Airport board members sparred Monday over social media posting and the officers to be elected for the next year.
Member Lynn Martin questioned whether the bylaws should reflect the offices of secretary and treasurer being combined.
Earlier in the year, the board gave treasurer Craig Haskins the title of secretary in order to have someone filling the office, since it was listed in the bylaws, and both Martin and member Ed Silence had raised concerns about the lack of a secretary to that point.
Other members of the board said they saw no need to elect a secretary, with Tracy Creel of Neel-Schaffer being paid to keep minutes for board meetings.
Treasurer is also a light-duty office for the board, with Haskins empowered to sign checks, but accountant Hal Holloway paid to receive bills, manage bank accounts and produce financial reports.
Board President Bob Hensarling said both the board’s attorney, Robin Dickerson, and the county supervisors’ attorney, Wayne Dowdy, had told him combining the offices in the bylaws is not necessary for anyone to hold both titles.
“They have said that we can do what we need to do,” Hensarling said.
The board approved the sitting slate of officers, including Hensarling, Haskins and Vice President Oliver Smith, who was absent. The vote was 5-0, with Martin voting with Haskins, Hensarling, Mitch Dorr and Eric Lewis. Silence was absent at the time.
Silence arrived in time for a discussion on the use of social media by board members.
He and Hensarling clashed previously over Silence’s use of a Facebook page, “The unofficial public ... airport board McComb/Pike,” with Hensarling saying that some of the posts were inaccurate and caused confusion about the condition and availability of the airport.
Hensarling proposed an amendment to the bylaws prohibiting board members from posting derogatory or negative information about the airport, staff or board on a social media site while purporting to be representative of the airport or board as a whole.
He said he based the proposed policy on a policy adopted by the city of McComb recently.
Martin noted that the city policy applies to employees, not board members, and questioned the value of adding the policy to the bylaws.
“The bylaws tell us what offices we are supposed to have, but we can ignore that,” Martin said. “But, we adopt this policy into the bylaws, and we can’t say what we want about board meetings?”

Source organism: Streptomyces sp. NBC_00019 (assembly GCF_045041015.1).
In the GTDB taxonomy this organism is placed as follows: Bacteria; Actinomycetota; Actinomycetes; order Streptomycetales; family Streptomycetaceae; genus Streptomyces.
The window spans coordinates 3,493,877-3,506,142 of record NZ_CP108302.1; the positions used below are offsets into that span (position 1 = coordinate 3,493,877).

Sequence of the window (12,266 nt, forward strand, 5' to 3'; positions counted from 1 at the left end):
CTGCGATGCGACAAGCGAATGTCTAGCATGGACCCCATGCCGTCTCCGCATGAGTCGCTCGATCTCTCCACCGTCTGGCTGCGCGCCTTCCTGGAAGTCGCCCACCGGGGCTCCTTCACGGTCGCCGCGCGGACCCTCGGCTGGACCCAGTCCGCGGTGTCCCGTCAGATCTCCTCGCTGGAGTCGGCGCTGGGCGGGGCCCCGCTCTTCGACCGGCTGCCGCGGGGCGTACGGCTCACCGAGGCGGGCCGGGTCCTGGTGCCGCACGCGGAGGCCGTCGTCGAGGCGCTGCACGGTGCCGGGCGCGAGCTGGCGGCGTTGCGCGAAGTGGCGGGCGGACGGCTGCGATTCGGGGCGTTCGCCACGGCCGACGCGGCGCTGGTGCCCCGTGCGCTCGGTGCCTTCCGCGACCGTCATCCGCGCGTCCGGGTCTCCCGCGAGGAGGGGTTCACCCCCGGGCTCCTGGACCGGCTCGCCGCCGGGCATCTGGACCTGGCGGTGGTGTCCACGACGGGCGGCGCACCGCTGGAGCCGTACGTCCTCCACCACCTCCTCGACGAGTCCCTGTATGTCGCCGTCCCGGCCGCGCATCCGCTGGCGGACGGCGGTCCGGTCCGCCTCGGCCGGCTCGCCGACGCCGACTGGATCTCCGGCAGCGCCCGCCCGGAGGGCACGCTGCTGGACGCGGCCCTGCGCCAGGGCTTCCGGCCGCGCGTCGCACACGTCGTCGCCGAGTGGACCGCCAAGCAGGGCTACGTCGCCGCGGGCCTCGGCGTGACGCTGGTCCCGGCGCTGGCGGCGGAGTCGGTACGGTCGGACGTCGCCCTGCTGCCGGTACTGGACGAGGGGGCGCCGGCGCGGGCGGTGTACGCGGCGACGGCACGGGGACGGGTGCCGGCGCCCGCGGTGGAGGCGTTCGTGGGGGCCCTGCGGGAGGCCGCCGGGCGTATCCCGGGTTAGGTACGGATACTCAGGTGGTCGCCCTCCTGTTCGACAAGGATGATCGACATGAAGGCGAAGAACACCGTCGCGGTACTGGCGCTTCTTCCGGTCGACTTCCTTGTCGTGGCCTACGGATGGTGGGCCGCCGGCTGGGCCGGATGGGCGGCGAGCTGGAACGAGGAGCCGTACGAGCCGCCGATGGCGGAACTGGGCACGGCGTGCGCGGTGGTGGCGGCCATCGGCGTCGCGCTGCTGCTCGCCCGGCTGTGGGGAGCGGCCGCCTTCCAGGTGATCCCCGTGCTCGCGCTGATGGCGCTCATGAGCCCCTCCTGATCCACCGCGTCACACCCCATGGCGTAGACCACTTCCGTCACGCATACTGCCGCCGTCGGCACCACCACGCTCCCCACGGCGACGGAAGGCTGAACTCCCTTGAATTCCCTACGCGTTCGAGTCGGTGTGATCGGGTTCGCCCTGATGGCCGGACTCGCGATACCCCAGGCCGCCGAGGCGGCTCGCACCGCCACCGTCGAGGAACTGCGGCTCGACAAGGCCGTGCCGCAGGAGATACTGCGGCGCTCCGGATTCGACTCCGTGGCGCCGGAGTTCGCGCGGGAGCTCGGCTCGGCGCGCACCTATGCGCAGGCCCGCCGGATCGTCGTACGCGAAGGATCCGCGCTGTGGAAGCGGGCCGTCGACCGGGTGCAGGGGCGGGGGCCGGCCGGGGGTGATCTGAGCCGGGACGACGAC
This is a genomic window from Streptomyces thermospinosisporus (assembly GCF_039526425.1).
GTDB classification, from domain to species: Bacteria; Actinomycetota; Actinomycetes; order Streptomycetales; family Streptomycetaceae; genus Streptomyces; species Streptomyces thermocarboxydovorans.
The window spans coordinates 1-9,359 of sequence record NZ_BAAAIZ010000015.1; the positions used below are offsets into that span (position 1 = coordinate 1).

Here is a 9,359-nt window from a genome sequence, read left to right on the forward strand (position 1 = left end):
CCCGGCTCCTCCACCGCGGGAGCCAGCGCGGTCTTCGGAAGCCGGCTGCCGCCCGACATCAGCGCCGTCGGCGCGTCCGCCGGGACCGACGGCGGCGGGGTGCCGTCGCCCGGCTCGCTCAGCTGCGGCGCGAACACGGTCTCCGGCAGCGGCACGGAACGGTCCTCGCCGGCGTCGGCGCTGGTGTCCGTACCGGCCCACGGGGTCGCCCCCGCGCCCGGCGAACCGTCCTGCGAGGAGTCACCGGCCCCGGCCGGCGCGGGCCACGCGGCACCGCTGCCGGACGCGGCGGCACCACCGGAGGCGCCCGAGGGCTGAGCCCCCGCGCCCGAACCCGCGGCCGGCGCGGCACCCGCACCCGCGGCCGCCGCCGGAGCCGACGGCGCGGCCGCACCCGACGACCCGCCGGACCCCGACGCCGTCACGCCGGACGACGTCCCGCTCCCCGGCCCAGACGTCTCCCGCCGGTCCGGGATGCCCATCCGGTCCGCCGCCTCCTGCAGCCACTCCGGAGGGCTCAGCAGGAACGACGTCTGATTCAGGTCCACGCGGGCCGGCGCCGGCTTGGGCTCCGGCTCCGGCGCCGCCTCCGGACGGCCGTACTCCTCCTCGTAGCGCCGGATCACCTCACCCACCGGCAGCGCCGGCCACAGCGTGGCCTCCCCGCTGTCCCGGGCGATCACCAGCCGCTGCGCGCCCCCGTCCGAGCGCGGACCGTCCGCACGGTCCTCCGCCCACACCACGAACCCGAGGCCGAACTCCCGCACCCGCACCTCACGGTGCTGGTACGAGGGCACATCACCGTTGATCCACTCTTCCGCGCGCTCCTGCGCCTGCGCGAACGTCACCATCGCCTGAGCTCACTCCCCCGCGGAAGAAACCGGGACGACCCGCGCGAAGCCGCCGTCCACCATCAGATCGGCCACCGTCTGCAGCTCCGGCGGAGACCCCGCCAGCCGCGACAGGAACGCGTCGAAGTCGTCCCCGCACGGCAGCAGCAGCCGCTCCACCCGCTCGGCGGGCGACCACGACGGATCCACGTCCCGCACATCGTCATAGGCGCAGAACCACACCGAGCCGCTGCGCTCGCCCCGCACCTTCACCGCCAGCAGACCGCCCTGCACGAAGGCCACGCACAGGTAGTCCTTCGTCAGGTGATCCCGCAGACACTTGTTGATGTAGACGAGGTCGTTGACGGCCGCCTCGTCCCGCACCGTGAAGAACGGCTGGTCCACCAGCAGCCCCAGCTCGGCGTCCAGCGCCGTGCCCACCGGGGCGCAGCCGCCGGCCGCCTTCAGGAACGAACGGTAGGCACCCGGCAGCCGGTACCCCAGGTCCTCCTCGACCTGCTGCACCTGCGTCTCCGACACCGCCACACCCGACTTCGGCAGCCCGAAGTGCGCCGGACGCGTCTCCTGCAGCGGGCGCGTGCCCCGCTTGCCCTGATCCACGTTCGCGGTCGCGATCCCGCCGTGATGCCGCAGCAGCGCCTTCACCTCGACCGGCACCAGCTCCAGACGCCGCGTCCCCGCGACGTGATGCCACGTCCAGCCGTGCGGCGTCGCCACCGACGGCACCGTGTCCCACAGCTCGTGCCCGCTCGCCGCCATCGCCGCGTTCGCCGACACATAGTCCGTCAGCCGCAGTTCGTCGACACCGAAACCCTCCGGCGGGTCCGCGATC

Silence took issue with the couching of the issue, which was listed on the agenda as “use of airport funds to block any airport board members from posting to social media.”
“We were thinking ahead that, if we had to take action against an individual, we would have to get an injucntion in court, and that would carry a cost,” Hensarling said.
He said posts by Silence on the unofficial page he created which called for Hensarling’s resignation, questioned inspection readiness and which reported airport lights out — rather than lights on nearby radio or cell phone towers — confused pilots and the public about the operations of the airport.
He said economic development officials had called to express concern about the public squabbling among board members and the conflicting information from different sources.
“When the post asking whether the airport would pass an inspection was made, it had just passed an inspection weeks before,” Hensarling said. “If you accept a position on the board, you should have a legal, ethical and moral obligation to support the airport.”
Silence pointed out the name of his Facebook page says “unofficial” in the title, and he asked how his posts could be harmful to the airport.
“What pilot goes to Facebook for information about the airport? I thought they had specific sites to go to,” Silence said. “How is it negative to ask if the airport can pass an inspection if it just passed an inspection?”
Hensarling said he wouldn’t answer that, and Silence said, “Yeah, you can’t say, because you don’t know ... This is freedom of information, to get as much out as possible.”
The dispute, with frequent bouts of multiple members talking at once, died down and ended with a 4-2 vote in favor of adopting the policy. Martin and Silence voted against.